Boxing


My Top Ten Fight Films

26.08.05 - By Craig Parrish: With the recent success of “Million Dollar Baby”, I started thinking about all of the great boxing films that have been made over the years, and the ones that have had the greatest effect on me. Many of the films had boxing as the central themes, where some great films had boxers as central characters in other situations like “On the Waterfront”.

To narrow the list, I decided to just stick with films that basically captured the Boxer’s journey through his chosen profession, whether it be one fight or an entire biography. I did not include documentaries.

I am sure there are some great ones out there that I’ve forgotten or never seen, but here’s my top ten with an honorable mentions list following: NOTE: I have not seen “Cinderella Man” as of this writing.

1) Raging Bull (1980) – The fight choreography in this movie is simply unbelievable, with an Oscar winning performance by Robert DeNiro as Middleweight Champ Jake LaMotta. The real LaMotta was a technical adviser on the film and thought that DeNiro had the stuff to try to make it as a real life fighter if he wanted to try. Fortunately for us, Big Bob stick with the acting gig and went onto make “Goodfellas”, “Cape Fear”, and many other classics. Great supporting work by Joe Pesci and Cathy Moriarty as LaMotta’s put upon Brother and Wife. Thrilling, funny, touching, and tragic.

2) Rocky (1976) – Okay, so Stallone went on to make “Stop or my Mom will Shoot” and “Rhinestone” to name a few of his bombs, but he did write and star in “Rocky”. This is the classic underdog tale that audiences love, with great characters and outstanding supporting work by Burgess Meredith, Talia Shire, Burt Young, and Carl Weathers. The series eventually turned into basically a cartoon, but this first movie is a classic in the “Old School” Hollywood fashion.

3) Body and Soul (1947) – A classic film noir tale of a fighter who gets involved with a corrupt promoter, it features an academy award nominated performance by John Garfield. The movie was re-made in the 1990’s and starred former Champ Ray “Boom Boom” Mancini.

4) The Great White Hope (1970) – James Earl Jones stars as “Jack Jefferson”, a thinly veiled version of the great Heavyweight Champ of the early 20th century, Jack Johnson. This movie is a searing look at race relations in America and the story of a Champion who was railroaded by a hostile government.

5) Requiem For A Heavyweight (1956 Playhouse 90 version) – Although Rod Serling’s teleplay was later turned into a feature film starring Anthony Quinn and Jackie Gleason, I prefer the original television version starring Jack Palance. It is by far the best performance of his career and the grainy black and white photography adds grit to the overall feel of the story. Great performances across the boards from Keenan and Ed Wynn as well as Kim Hunter, who had starred with Brando in “A Streetcar NamedDesire”.

6) Million Dollar Baby (2004) – Unbelievable powerful, watching this movie puts you on an emotional rollercoaster from the highest of the highs to the lowest of the lows. It is a brilliant film, again in the “Classic Hollywood” style. Winner of 4 Academy Awards including best picture, a film about women in boxing that followed the earlier “Girlfight”. Perhaps Clint Eastwood’s best performance of his career.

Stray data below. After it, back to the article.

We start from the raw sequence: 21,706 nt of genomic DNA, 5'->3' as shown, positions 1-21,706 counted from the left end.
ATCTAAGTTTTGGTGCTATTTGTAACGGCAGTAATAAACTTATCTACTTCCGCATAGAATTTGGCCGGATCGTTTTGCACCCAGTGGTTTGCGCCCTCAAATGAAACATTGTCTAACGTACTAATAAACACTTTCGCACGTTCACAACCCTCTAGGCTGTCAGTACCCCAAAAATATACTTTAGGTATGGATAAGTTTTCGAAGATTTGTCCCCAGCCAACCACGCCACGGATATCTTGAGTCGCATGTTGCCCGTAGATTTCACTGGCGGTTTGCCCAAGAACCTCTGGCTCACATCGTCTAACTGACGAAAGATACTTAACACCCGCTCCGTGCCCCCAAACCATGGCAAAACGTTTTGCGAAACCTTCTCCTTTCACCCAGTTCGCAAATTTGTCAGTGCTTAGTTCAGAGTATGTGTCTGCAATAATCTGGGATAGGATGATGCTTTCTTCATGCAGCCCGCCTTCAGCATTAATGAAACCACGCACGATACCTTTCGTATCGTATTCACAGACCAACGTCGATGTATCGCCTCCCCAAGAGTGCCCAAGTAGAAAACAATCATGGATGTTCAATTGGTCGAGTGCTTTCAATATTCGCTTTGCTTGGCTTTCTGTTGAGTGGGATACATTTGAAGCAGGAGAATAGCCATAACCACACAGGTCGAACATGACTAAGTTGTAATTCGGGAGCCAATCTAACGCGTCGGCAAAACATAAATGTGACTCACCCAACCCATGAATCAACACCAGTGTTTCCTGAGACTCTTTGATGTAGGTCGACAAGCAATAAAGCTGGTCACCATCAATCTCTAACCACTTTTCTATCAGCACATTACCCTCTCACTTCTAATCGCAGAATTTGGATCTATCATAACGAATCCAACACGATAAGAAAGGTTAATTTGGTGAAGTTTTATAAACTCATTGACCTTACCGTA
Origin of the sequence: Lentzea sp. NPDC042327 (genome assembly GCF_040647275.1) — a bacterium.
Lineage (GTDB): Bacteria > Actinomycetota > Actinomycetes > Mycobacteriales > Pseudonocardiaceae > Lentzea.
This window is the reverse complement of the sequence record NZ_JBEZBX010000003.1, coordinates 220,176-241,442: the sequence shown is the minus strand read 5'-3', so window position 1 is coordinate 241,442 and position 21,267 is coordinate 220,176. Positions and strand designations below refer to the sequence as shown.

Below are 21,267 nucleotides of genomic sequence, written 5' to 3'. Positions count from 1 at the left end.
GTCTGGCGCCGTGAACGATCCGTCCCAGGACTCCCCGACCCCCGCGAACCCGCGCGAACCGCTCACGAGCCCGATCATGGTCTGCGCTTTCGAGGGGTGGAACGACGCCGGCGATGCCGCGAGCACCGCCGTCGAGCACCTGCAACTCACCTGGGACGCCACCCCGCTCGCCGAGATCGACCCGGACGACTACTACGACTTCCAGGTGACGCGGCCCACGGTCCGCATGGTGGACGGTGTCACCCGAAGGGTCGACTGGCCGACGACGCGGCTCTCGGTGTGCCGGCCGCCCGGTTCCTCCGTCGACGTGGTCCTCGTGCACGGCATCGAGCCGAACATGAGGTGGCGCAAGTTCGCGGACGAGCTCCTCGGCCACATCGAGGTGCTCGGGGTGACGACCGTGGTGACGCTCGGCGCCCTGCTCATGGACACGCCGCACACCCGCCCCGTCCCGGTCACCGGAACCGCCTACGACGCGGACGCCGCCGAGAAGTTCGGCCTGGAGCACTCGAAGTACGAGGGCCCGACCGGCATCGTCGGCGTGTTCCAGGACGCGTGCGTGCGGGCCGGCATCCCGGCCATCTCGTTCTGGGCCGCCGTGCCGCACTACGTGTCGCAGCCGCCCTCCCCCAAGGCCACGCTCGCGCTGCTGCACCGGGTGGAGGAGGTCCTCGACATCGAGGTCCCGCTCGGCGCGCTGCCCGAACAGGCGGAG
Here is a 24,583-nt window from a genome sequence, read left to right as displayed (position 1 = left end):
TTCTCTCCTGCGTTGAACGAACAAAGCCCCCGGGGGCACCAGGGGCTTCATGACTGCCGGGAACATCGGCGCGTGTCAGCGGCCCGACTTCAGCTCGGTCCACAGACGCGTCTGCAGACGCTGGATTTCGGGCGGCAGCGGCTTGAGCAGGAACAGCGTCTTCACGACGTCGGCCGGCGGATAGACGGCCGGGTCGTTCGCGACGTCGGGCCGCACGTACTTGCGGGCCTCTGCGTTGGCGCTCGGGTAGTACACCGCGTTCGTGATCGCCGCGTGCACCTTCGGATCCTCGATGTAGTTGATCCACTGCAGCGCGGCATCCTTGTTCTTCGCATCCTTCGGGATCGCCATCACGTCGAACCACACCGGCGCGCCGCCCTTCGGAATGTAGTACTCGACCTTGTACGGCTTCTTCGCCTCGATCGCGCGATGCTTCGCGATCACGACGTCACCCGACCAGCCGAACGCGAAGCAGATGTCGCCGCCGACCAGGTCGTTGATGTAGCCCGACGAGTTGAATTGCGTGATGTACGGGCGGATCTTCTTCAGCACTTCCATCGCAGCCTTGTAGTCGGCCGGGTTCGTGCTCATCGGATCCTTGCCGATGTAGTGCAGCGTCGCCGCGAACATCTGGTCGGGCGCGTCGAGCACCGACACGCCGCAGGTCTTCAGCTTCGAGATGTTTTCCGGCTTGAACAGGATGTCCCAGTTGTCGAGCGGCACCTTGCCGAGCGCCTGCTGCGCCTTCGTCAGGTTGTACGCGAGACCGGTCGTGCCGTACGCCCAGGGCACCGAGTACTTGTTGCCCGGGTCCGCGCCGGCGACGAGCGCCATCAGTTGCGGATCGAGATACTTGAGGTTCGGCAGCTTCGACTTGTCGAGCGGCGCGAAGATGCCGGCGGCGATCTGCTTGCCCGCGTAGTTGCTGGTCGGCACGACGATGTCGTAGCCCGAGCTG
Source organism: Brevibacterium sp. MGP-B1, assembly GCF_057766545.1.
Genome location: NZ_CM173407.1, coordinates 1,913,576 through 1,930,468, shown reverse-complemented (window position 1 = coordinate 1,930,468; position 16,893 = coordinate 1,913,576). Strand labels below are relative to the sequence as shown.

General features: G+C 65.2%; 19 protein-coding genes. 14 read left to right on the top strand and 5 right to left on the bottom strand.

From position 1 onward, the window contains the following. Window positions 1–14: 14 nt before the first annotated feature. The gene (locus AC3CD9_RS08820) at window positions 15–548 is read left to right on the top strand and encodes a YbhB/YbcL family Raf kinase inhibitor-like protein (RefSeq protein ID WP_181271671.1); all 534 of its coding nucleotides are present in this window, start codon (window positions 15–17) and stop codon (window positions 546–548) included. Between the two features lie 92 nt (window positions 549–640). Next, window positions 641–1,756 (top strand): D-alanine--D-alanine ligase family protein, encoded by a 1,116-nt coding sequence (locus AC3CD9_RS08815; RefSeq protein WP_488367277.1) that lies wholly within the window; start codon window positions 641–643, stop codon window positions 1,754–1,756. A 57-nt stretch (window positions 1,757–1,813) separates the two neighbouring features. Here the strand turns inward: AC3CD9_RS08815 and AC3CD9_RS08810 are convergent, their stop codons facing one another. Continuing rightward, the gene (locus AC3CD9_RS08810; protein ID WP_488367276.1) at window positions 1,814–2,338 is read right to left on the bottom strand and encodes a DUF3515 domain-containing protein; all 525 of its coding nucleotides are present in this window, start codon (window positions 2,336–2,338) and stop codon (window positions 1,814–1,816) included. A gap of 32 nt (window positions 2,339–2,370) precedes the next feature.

7) Somebody Up There Likes Me (1956) – Paul Newman plays Rocky Graziano in a film based on the fighter’s autobiography. It follows Graziano’s career up until winning the title from Tony Zale. It is funny and tough as it traces Rocky’s upbringing as a juvenile delinquent under the care of his alcoholic Father, a former fighter, to his days in reform school and through the army, where he found boxing. Paul Newman is terrific and if you watch closely, you will see the first screen appearance of a young Steve McQueen.

8) The Champ (1931) – Okay, okay, it’s pretty cheesy but it’s exactly the shot in the arm the country needed in depression stricken 1931. Wally Beery won the Academy Award for his performance and the film features a fresh from “Little Rascals” Jacky Cooper. And no matter how cheesy it gets, it doesn’t come close to the cheese of the 1979 Jon Voight/Ricky Schroeder version.

9) Champion (1946) – Kirk Douglas stars and unscrupulous boxer who makes it to the top but loses everything else along the way. A great morality tale that poses the question “what are you willing to do to make it? What will you sacrifice on the way to the top?” Douglas is terrific and despicable by the end.

10) Diggstown (1992) – Yes, it’s silly. Yes, it’s unbelievable. But as I looked at this list I thought I better get at least one comedy on here, and it was between this and “The Great White Hype”. I thought “Diggstown” was a funnier movie and with Bruce Dern as the villain, how can you go wrong?

Honorable Mention:

When We Were Kings (documentary)
Rocky II
Rocky III (Barely)
Rocky Marciano (Made for Cable)
Price of Glory
Worst boxing film ever:
Play It To The Bone

Well, that’s the list. As I said, I’m sure there were some great ones that I missed so feel free to educate me with some posts. Always looking for another great fight film!

Article posted on 26.08.2005



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